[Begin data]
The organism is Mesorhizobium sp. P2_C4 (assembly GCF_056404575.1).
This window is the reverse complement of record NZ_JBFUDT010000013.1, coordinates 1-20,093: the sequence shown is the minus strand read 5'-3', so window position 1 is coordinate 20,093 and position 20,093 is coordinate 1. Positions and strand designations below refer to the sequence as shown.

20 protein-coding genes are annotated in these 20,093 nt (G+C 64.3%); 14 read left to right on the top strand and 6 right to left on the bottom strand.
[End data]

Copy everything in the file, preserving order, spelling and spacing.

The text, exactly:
The organism is Mesorhizobium sp. P2_C4 (assembly GCF_056404575.1).
This window is the reverse complement of record NZ_JBFUDT010000013.1, coordinates 1-20,093: the sequence shown is the minus strand read 5'-3', so window position 1 is coordinate 20,093 and position 20,093 is coordinate 1. Positions and strand designations below refer to the sequence as shown.

20 protein-coding genes are annotated in these 20,093 nt (G+C 64.3%); 14 read left to right on the top strand and 6 right to left on the bottom strand.